THE GHOST OF GEORGES RIBEMONT-DESSAIGNES: Suffering.
PANTOPHAGIA PULPH: So first up, I’m not here to educate a bunch of crybaby white het cis binary ablebodied men about Black women, and about how this is the only worthwhile artwork ever produced because it shows a Black woman killing white people. If you want to learn about this video, you need to pay me.
THE GHOST OF GEORGES RIBEMONT-DESSAIGNES: They did pay us.
PANTOPHAGIA PULPH: Nobody asked you to speak. How is this helping me? Stay dead.
PENCIL GLEASE: Before I start, if this is a start, if it is possible to ‘start’ under the condition of a discourse already dependent on the structural possibility of its having-been-started, I would like to say a few words on the enigmatic nature of this verb, ‘to start’. For how can I speak of a video, of something which ‘to start’ appears as pure blackness, pure void on the screen, unless I can start the video, set in motion the chain of inscriptions and reinscriptions on the graphical substrate of pure absence? As in Joyce, the church is founded immovably upon the void. Now, the word ‘start’, as we all know, derives from the German stürzen, to fall, to fling, but into what? Into precisely that absence. So to start to speak about ‘Bitch Better Have My Money’ means not to institute a relation on the level of tangibility, to find a reference to any determinate object, but the very opposite. Before I started, if I have indeed started, I had a metaphysical relation to the object, to that void of meaning into which I am about to leap, but in the condition of having-started-ness I find myself permeated by that object in my discourse’s necessary condition of permeability, a permeability that defies definition or direction, that obliterates itself and in which I am obliterated. To start something is to institute a primordial lack, which is why in all metaphysics the creation of the Universe is experienced as a hollowing-out of the spectral univocity of absolute uncreated Being. In this way the universal dialectic can only be read as a progressive dismantling of the ontic, as the slow degradation already present in this verb ‘to start’. As such, in its possibility of being started, this video embodies a truly transcendent revolutionary hope.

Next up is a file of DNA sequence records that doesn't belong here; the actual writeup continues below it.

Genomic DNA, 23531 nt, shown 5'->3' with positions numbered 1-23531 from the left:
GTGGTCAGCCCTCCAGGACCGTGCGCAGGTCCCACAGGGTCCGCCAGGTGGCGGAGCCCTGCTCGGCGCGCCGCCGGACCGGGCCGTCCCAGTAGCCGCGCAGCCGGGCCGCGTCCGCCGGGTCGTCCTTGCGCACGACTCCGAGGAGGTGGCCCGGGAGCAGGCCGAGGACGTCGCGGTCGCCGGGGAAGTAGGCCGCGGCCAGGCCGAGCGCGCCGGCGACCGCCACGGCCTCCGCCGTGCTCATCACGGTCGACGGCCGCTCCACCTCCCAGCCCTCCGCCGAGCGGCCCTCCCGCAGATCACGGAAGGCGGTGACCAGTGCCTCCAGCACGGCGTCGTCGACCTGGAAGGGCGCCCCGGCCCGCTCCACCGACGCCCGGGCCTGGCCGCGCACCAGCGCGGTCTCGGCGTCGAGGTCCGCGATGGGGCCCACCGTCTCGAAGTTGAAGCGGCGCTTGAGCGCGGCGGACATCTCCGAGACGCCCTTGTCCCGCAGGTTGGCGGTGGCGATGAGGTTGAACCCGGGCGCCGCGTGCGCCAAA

THE GHOST OF GEORGES RIBEMONT-DESSAIGNES: Suffering.
PENCIL GLEASE: Yes, precisely.
THE GHOST OF GEORGES RIBEMONT-DESSAIGNES: Any final comments?
PENCIL GLEASE: I think one thing that we can all agree on is that this video is extremely important to politics. We are all serious intellectuals, we enjoyed watching it, and things can only be good if they reinforce our categories. Certainly at this point we’ve exhausted anything that can meaningfully be said about this film.
ALAN GORKENBLUM: I can only echo the title of the song under discussion: It’s Good To Have My Money. Uh, smiley face emoji.
PANTOPHAGIA PULPH: Yeah. Give your money to women. Greece needs to give its money to Angela Merkel.
HELENA BIBBS: i dont fear death. ive seen the face of god
Please join us for our next roundtable discussion, in which we’ll be talking about snails.